Soon hundreds of children and camp staff from all over the world will be joining me here at my camp. This is the beginning of the much anticipated and long-awaited summer of 2013. My wish is that this will be the best summer ever!

Every summer begins the same way: full of excitement, energy, and possibilities! What makes a successful summer? What makes one summer better, more memorable, than others? The answer remains to be seen, of course, but the power to make this summer one of the best summers ever lies within you! Yes, it is up to YOU and every person at our camp who comes into contact with a camper to make this summer one of the best summers ever — one day at a time.

Great Summers Start with Well-Trained Staff

Get a clear idea of your duties and responsibilities before camp begins, and refine your understanding of your duties during precamp orientation. Find out what you are expected to do. If you already have the skills needed to do your job, then commit to doing them well! If you need to acquire more skills, then make a promise to yourself and the campers to learn your new skills and practice them diligently until you are proficient. Then apply your new skills consistently. Cutting corners puts campers and other staff at risk for injury. If anything is unclear about your duties, ask questions. Clarifying your responsibilities is vitally important. It could make the difference between life and death. Lots of people are depending on you. Make a commitment to yourself, to your fellow staff, and to the campers in your care to do your very best every day.

Maintain a Positive Attitude

Have faith and confidence in yourself and your abilities. Working at camp can be fun, even though the work isn’t always fun or easy. Supervising children, especially very active children, can be exhausting and sometimes frustrating work. Be prepared for some adversity. You can expect to encounter some difficult situations. Always treat campers, fellow staff, and the directors with respect. Maintain the same enthusiasm and commitment you displayed when we decided you were “the one” for this job and hired you!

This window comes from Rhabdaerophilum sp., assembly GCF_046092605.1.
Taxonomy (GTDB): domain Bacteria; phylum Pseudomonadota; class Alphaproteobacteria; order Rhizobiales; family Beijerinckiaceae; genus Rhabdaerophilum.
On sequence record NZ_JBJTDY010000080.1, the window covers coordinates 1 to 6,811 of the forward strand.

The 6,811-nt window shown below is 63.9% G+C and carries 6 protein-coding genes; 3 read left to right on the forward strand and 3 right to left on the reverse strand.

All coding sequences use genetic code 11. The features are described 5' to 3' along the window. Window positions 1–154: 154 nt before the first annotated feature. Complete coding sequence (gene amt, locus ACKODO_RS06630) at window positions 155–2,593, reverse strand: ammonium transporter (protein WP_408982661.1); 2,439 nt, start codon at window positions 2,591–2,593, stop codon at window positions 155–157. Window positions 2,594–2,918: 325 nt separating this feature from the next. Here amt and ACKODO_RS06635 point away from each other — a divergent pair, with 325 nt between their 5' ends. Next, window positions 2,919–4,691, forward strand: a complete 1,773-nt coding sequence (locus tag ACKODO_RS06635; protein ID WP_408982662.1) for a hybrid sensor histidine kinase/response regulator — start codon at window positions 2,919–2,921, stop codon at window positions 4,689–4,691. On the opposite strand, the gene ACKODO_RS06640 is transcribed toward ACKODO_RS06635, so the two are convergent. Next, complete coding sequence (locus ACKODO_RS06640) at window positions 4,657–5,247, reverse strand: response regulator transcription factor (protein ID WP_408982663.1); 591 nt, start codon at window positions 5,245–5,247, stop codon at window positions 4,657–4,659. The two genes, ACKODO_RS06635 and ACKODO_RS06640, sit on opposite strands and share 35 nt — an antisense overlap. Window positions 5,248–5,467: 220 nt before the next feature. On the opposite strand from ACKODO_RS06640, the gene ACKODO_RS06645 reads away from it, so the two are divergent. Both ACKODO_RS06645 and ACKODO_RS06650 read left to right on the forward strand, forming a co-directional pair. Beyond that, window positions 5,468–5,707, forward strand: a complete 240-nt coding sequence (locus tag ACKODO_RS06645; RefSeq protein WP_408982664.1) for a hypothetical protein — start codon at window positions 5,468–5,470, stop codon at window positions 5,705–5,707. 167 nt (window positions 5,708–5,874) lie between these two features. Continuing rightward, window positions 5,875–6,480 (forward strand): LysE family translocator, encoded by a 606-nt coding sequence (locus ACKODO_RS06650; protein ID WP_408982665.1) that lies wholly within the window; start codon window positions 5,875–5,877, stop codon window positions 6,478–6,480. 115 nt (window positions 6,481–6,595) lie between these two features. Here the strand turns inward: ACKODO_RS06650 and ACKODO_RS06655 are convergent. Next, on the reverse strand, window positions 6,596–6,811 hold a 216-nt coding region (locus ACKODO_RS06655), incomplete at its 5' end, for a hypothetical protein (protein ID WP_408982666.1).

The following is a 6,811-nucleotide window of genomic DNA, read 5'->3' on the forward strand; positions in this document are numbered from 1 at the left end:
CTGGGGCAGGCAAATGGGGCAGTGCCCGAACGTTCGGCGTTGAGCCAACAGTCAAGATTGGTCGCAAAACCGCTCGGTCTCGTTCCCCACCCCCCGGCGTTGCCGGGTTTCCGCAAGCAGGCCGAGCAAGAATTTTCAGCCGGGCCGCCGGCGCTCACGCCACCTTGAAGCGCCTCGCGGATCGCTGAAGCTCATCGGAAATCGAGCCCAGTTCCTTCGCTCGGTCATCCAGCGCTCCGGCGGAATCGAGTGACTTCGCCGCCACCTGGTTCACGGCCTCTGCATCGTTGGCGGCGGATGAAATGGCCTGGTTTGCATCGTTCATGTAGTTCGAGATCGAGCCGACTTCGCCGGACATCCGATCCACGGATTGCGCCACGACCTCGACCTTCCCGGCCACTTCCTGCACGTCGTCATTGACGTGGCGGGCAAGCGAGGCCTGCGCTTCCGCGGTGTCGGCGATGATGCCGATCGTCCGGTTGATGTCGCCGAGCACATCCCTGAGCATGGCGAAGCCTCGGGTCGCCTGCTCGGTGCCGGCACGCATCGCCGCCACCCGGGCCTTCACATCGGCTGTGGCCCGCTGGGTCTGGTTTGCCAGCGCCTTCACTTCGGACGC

Everybody can have a bad day. When you encounter a camper behaving poorly, try to put yourself in your camper’s sneakers. The directors, and especially the campers and their parents, expect you to concentrate on your job. Remember you are here to take care of the campers while they are away from their parents. This means you must look out for them and put their interests ahead of your own interests — even when you feel like you are having a bad day.

Supervision, Supervision, Supervision

Supervision is the key to successful summers. You must pay attention at all times, even when campers are not under your immediate supervision, like when they are at the waterfront or receiving instruction from an activities specialist. This is not a period off for you. You cannot relax under these circumstances or let your guard down at any time.

I wish you would think of yourself as a “personal risk manager” for your cabin or group. Risk in this context is uncertainty — literally, the possibility that your plans for activities might not work and that someone might be injured while engaged in the activity.

Risk management is the process of identifying uncertainty and evaluating the possibility of injury on our property and in our activities. Once risks are identified and evaluated, the process continues with establishing practices and procedures to follow to reduce or avoid the risk from interfering with our planned outcomes. Safer programs are the outcomes of effective risk management.

It is in this capacity where you and your fellow staff can make a big difference. The directors have established risk management procedures and practices for various situations. It is imperative that you follow these procedures and practices and that you impress upon your campers that they must follow the practices as well.

An example of a risk management practice designed to reduce the risk is the use of personal protective equipment such as personal floatation devices (PFDs) during boating activities. Much to our surprise, we learned from a recent camp industry study that many campers and counselors were ignoring this risk management practice and not wearing PFDs. This is not acceptable at our camp! The fact is — no matter how capable a swimmer you are or think you are — if you strike your head when you fall into the water, you will become a statistic without a PFD. When staff members don’t wear PFDs, campers will follow your example and not wear them. This is UNACCEPTABLE!